Meanwhile, competitors sense HP’s vulnerability. India-based outsourcer Infosys added more than 7,000 employees in the most recent quarter, particularly in Mexico, China and Europe, and grew sales nearly 25% over last year. CEO Kris Gopalakrishnan said earlier this year that he plans to compete for more of the high-end deals that HP will also covet.
And, of course, there’s the big kahuna of the outsourcing world, IBM. A person connected with Big Blue’s services business claims IBM has peeled away a few accounts from EDS since the HP deal was announced, and that IBM salespeople are touting their reputation for stability to woo businesses concerned about whether HP can cut staff and digest an acquisition while still delivering good service.
It could be an effective tactic. IBM has deeper experience in services than HP does, and can hook clients into the world’s biggest network of data centers. It has also made a science of choosing the right experts to solve customer problems. IBM’s Professional Marketplace, for example, is like a social network of 68,000 IBM consultants — the company says the tool has helped it to match people with projects 20% faster.
Still, HP likes its odds. Talk to Livermore and she’s likely to point out how much HP has learned since she first began pursuing the Procter & Gamble deal more than five years ago. Back then many saw HP as a foundering company struggling to recover from its last big acquisition, Compaq. Livermore could see that she had to build a healthy outsourcing operation for HP to have credibility as a business technology company, but she didn’t have any marquee clients.
Support from the top
So she pursued the Procter & Gamble account as if she couldn’t afford to lose, meticulously studying the prospective client’s needs and making frequent trips to P&G headquarters in Cincinnati to sit down with the decision makers. “I believe you have to look across the table into the whites of the eyes of the firm you’re going to be working with, and believe that they’re always going to do what’s right,” she said. To emphasize how badly HP wanted to win, she made sure to bring along then-CEO Carly Fiorina.
It worked. “Frankly, the HP proposal was just better than the others,” P&G’s Fortner recalled. “They came in here with clear executive support.”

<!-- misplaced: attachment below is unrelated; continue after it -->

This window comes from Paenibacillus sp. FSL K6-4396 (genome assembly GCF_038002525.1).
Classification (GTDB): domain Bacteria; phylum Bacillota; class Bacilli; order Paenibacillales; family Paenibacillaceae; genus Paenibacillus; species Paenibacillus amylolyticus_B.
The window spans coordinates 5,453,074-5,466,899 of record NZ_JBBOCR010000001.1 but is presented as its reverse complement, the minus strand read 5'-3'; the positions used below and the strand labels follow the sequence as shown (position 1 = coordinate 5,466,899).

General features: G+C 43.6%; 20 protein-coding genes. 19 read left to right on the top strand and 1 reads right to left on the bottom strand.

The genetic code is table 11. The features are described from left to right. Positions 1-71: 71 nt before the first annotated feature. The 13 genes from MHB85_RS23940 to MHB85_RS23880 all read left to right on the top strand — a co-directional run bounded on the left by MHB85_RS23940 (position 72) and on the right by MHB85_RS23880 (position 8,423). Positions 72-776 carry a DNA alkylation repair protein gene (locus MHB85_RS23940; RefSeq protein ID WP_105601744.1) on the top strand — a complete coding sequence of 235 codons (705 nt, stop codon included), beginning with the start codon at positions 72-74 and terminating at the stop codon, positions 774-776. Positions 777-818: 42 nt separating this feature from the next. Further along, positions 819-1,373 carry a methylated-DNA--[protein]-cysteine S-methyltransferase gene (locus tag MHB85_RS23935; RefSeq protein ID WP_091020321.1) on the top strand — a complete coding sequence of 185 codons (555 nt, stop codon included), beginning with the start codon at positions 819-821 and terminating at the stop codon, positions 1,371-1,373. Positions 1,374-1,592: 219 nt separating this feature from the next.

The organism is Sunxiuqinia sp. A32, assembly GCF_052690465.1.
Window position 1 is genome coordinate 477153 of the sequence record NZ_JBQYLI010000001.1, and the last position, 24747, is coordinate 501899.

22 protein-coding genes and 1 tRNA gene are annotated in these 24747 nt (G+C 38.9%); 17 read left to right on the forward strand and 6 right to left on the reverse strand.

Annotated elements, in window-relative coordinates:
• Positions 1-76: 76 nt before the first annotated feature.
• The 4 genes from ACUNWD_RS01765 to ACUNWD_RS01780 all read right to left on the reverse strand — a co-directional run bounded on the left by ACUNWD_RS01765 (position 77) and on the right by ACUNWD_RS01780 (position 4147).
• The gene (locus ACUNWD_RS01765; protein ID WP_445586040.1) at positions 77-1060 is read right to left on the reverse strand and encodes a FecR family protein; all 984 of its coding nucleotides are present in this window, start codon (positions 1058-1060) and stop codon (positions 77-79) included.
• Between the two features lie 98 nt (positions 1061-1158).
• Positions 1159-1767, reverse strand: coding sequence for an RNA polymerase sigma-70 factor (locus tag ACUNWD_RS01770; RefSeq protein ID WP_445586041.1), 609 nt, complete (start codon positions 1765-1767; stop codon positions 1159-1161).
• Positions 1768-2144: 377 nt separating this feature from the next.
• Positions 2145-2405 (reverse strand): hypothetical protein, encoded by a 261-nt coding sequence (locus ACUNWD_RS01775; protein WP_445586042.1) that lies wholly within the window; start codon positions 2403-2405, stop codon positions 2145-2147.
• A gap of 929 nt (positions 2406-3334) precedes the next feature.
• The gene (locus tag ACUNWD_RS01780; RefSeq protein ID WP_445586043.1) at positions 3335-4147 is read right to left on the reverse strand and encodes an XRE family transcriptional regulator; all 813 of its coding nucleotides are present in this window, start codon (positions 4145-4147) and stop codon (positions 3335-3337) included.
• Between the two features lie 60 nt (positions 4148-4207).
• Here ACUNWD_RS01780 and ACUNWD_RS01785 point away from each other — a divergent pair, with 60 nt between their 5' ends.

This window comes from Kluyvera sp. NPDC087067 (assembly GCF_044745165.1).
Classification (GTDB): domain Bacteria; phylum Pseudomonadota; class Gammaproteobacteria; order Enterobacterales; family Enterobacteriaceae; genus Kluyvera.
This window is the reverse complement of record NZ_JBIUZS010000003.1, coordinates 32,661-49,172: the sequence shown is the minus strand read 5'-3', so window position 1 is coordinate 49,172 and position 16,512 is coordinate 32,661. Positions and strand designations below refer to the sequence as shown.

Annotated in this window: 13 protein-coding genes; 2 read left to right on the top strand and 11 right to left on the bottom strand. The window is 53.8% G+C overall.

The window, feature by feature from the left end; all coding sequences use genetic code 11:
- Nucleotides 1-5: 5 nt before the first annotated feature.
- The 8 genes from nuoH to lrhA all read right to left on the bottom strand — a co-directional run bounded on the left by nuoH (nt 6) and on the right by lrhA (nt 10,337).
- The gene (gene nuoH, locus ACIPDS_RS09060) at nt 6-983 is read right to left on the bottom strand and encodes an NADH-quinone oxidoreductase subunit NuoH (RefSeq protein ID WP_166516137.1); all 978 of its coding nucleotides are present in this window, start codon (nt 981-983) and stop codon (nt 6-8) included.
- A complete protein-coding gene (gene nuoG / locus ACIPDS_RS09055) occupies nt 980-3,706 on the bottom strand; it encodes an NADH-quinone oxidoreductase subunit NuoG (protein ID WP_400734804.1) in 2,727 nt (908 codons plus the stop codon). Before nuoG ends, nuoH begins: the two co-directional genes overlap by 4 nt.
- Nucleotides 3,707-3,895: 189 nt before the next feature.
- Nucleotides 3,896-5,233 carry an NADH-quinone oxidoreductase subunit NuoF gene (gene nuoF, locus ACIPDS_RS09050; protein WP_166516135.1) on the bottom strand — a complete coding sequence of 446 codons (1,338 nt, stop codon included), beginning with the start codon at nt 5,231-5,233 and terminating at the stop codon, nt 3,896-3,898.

Current HP CEO Mark Hurd has not only put the old Compaq demons to rest and turned around HP, he also clearly embraces the importance of hands-on customer contact. Disney Studios technology chief Jeff Mirich, who buys hardware, software and services from HP, said earlier this year that he counts executive access among the reasons why he has been doing more business with the company.
T-Mobile chief information officer chief Rob Strickland recalls being selected to have breakfast with Hurd before a meeting of CIOs, and being impressed that Hurd not only offered him a ride to the event in HP’s car, but also used the time to pepper him with detailed questions about T-Mobile’s needs and how HP could improve. “He started to set the tone for people around him that it was okay to engage customers at this level of intimacy,” Strickland said.
The hands-on approach continues. Last month HP hosted Procter & Gamble representatives at EDS’ home base in Plano, Texas, for a presentation about how the combined company will function. Fortner came away a believer. “This, I think, has resurrected EDS,” he said. “One plus one is going to equal four. You can just feel the energy in this new business.”
HP will need all that energy — and then some — to make the EDS acquisition work. And it can’t forget that IBM is breathing down its neck. Just consider Procter & Gamble. Even though HP handles many of the company’s technology needs, it still turns to IBM for IT security, payroll and benefits administration. Said Fortner: “HP doesn’t win them all.”
Perhaps not, but it will have to try.INTC) (JAVA) (CSCO)